Tar Heel State residents should enjoy the absence of political ads on their airwaves while they can.
The 2016 Senate race in North Carolina could be just as competitive as the 2014 contest, which flooded local televisions with more than $100 million in political ads to become one of the most expensive congressional races in history. Sen. Richard M. Burr, R-N.C., has said he will seek re-election , and some Democrats hope outgoing Sen. Kay Hagan will challenge him. Hagan lost her seat last month to Sen.-elect Thom Tillis. But almost immediately after her defeat, Democrats started talking about a potential comeback campaign in 2016. She ran one of the best campaigns last cycle, and she has not ruled out running again.
Even if Hagan does not run, the Democratic bench is not empty. North Carolina operatives say outgoing Rep. Mike McIntyre, D-N.C., a moderate Democrat who opted not to face another grueling re-election bid, could decide to run. Former state Sen. Cal Cunningham could also be a strong contender. Democrats might also try to recruit Transportation Secretary Anthony Foxx, but he has said he does not plan to run. State Treasurer Janet Cowell or state Rep. Grier Martin were also mentioned.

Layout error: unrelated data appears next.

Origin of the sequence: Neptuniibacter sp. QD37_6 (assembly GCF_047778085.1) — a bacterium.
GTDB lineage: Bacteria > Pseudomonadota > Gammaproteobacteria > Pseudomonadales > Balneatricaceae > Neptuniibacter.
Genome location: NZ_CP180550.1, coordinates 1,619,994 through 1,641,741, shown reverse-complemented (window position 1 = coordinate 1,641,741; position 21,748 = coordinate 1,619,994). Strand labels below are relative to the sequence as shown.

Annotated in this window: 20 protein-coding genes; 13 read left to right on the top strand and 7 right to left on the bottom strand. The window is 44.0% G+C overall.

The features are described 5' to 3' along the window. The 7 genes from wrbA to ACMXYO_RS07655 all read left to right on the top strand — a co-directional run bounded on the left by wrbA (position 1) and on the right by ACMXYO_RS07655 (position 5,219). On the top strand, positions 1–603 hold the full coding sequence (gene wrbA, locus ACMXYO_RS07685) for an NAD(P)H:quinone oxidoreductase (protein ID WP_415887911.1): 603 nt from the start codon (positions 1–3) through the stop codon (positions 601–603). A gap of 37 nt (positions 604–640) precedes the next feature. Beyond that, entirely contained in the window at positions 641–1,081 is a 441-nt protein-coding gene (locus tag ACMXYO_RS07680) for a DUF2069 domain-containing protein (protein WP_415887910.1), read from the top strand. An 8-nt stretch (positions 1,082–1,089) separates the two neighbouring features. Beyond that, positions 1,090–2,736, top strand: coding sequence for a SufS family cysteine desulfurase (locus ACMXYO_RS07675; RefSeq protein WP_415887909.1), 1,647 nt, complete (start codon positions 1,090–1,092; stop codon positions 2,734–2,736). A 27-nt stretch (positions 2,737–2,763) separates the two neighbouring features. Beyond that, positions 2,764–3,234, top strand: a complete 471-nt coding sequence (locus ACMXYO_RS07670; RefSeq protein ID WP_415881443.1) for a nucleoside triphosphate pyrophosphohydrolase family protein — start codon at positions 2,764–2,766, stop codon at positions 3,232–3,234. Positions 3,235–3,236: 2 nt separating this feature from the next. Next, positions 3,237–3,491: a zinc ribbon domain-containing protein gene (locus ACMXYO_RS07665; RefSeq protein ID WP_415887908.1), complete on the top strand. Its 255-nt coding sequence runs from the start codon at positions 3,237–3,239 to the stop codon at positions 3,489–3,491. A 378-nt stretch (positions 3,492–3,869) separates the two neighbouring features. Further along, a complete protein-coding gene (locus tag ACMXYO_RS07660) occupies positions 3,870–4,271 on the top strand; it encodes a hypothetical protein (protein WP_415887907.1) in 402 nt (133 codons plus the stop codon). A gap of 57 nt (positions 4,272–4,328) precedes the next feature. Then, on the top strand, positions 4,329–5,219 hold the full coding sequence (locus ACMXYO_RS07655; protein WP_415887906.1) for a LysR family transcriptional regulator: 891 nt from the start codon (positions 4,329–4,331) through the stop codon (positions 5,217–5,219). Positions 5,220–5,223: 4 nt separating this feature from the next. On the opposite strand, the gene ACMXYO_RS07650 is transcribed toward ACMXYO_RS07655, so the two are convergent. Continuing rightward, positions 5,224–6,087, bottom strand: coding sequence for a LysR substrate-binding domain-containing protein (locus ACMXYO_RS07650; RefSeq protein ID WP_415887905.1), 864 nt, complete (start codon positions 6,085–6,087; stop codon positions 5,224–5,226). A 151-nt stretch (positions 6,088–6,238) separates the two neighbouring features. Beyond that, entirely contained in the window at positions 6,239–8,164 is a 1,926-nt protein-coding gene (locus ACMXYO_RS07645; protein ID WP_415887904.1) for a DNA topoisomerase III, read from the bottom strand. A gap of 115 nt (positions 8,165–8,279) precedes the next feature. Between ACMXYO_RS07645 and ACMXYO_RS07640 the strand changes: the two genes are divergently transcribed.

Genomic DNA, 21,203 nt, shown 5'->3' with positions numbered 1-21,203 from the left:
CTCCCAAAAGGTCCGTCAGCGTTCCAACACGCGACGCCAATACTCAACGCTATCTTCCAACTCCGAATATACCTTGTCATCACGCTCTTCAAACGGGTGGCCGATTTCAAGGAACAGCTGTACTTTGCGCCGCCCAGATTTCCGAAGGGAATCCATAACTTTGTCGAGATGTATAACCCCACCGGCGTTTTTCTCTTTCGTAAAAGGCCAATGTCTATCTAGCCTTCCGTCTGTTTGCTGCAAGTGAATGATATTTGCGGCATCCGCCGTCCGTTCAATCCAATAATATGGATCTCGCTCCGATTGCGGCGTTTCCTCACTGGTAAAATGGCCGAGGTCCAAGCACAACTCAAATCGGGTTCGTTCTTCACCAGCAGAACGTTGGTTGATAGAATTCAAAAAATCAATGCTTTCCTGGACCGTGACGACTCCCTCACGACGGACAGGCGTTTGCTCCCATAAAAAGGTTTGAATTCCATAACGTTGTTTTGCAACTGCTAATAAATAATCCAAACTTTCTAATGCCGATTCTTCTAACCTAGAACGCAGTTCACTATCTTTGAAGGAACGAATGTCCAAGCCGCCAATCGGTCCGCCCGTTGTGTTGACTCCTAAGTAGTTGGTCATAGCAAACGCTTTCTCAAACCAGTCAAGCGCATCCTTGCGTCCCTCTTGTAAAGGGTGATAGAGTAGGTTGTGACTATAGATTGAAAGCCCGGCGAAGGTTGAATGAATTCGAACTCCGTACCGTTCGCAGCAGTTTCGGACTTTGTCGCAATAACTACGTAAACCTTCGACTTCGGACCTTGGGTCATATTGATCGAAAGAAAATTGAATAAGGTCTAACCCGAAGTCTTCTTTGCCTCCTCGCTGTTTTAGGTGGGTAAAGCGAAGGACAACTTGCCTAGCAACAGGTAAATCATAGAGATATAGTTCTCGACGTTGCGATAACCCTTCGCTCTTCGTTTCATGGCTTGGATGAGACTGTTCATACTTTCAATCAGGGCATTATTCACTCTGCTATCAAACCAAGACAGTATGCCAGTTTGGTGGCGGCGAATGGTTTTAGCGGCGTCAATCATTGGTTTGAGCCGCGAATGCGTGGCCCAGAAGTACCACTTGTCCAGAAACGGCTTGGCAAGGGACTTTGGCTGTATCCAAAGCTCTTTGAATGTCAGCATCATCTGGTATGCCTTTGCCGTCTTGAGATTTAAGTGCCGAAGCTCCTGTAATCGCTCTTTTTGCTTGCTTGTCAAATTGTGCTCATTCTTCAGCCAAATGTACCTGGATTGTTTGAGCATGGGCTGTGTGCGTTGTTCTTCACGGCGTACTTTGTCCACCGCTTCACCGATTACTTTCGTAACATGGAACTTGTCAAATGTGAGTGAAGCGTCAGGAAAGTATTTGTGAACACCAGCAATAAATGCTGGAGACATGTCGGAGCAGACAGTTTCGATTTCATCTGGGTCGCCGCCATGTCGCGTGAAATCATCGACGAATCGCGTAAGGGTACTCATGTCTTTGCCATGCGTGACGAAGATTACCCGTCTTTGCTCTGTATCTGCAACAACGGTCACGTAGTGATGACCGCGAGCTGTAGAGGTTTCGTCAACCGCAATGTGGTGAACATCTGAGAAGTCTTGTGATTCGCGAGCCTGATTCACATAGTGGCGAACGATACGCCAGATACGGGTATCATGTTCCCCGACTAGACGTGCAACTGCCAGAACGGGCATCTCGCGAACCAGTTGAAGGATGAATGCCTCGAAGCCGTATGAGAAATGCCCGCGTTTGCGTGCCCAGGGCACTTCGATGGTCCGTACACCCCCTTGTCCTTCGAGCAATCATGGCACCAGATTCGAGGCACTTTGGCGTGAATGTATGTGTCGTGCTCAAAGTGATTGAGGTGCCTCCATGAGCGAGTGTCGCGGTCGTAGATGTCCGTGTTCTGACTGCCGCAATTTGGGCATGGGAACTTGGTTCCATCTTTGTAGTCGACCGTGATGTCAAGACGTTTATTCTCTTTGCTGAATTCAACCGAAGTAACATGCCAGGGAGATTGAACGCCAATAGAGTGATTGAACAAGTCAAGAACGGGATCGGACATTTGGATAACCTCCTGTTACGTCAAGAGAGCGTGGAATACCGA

Burr raised just $200,000 over the past two years, and has only $720,000 in his campaign account. Still, North Carolina Republicans say they believe him when he says he plans to run for re-election.
But he will have to ramp up his fundraising. North Carolina has cemented its reputation as a competitive — and expensive — state. And in 2016, the high price of buying media in the state’s major markets will have competition from the presidential race too.
Also notable: North Carolina moved up its primary to the Tuesday after South Carolina’s caucuses. Tillis saw a lot of help from would-be Republican presidential nominees in his battle against Hagan; Burr could benefit from that as well.
Editor’s Note: Over two weeks, Roll Call will unveil its Top 10 Races to Watch for 2016. The final edition will run on Jan. 2 with the full list. In no specific order, other races to watch in 2016 include
Pennsylvania Senate, Florida’s 2nd District, and
New York’s 11th District
14 Congressional Republicans Jeb Bush Helped Last Cycle
How Big Is the Ted Cruz Caucus?
Script Will Be Flipped in 2016 Senate Majority Battle
How Thom Tillis Defeated One of 2014’s Best Campaigns
The 114th: CQ Roll Call’s Guide to the New Congress
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